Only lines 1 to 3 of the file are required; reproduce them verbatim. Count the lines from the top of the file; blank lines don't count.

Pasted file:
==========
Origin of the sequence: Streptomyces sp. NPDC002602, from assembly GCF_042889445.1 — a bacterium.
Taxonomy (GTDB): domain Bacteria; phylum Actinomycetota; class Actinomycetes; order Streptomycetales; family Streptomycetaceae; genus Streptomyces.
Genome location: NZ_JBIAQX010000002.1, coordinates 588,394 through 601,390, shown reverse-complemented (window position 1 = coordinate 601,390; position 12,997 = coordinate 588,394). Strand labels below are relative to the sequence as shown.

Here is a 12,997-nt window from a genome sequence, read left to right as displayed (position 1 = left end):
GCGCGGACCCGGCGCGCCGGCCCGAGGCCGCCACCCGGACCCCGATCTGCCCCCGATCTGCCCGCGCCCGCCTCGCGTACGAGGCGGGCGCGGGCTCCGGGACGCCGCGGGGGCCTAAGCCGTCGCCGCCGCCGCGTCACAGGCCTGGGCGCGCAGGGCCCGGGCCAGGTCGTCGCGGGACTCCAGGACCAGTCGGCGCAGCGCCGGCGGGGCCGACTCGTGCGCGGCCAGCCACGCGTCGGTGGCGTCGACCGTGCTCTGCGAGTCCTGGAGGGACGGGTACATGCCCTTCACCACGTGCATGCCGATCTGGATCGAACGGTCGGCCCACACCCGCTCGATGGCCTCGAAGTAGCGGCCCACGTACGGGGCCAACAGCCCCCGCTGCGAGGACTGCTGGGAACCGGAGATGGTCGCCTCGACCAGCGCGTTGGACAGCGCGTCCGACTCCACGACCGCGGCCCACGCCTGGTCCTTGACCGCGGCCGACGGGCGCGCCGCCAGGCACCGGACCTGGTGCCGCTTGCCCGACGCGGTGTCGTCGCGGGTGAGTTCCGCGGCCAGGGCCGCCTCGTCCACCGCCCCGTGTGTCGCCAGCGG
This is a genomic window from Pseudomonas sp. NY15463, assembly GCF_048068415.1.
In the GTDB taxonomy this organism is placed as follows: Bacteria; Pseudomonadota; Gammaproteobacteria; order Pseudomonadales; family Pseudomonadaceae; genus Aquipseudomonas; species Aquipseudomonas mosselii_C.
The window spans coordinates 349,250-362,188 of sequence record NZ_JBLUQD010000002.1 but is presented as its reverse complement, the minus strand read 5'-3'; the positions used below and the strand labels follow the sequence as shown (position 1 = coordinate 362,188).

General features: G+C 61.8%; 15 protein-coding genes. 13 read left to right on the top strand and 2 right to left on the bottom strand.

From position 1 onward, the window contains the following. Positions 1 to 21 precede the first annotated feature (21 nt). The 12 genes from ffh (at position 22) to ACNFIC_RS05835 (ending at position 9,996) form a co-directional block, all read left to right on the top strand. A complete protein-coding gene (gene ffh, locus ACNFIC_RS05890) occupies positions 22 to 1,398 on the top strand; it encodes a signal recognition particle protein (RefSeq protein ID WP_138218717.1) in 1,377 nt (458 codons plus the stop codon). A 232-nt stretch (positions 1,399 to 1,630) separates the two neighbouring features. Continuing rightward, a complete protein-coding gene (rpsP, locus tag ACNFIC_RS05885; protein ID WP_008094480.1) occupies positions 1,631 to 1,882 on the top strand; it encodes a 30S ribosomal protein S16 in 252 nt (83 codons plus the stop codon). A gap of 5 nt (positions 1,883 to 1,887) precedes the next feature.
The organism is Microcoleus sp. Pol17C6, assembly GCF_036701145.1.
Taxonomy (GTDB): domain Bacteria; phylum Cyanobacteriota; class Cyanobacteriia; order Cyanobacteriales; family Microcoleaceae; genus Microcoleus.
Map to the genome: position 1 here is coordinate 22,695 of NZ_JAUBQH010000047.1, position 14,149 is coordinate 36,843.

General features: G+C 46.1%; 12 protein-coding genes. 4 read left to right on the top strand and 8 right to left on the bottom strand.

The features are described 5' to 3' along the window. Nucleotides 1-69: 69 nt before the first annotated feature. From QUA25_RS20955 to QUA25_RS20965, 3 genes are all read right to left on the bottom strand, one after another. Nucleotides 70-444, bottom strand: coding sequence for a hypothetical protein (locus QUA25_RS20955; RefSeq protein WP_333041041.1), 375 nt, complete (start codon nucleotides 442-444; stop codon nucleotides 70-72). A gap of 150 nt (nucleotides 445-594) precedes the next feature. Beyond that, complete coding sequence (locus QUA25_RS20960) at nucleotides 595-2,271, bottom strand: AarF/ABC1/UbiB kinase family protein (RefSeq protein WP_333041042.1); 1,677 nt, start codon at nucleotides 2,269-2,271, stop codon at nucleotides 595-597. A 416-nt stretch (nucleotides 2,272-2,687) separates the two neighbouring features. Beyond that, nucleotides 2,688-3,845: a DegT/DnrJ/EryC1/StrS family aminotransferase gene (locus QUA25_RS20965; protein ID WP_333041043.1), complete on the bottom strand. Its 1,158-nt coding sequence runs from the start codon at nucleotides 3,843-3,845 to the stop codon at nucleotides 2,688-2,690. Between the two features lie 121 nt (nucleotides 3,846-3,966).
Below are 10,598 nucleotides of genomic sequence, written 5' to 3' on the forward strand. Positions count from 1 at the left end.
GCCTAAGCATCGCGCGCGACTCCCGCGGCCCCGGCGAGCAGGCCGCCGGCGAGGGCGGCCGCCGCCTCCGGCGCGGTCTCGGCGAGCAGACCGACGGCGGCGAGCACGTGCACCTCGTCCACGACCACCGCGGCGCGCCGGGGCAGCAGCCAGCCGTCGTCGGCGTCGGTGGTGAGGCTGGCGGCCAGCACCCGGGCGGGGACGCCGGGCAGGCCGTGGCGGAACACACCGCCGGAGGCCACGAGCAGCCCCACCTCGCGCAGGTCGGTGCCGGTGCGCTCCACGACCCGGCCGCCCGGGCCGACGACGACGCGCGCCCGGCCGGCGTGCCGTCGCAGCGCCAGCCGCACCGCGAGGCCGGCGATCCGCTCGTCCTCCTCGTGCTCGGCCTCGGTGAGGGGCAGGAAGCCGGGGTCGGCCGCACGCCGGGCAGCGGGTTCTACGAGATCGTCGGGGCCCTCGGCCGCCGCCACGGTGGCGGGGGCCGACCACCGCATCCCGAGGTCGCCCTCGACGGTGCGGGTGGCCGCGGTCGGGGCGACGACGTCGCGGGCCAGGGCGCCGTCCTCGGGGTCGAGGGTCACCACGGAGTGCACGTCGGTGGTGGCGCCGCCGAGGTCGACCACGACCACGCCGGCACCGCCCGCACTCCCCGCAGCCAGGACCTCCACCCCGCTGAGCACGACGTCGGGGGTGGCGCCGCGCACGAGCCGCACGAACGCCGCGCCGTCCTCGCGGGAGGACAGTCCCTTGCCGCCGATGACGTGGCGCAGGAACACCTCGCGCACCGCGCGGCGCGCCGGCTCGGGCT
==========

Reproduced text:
Origin of the sequence: Streptomyces sp. NPDC002602, from assembly GCF_042889445.1 — a bacterium.
Taxonomy (GTDB): domain Bacteria; phylum Actinomycetota; class Actinomycetes; order Streptomycetales; family Streptomycetaceae; genus Streptomyces.
Genome location: NZ_JBIAQX010000002.1, coordinates 588,394 through 601,390, shown reverse-complemented (window position 1 = coordinate 601,390; position 12,997 = coordinate 588,394). Strand labels below are relative to the sequence as shown.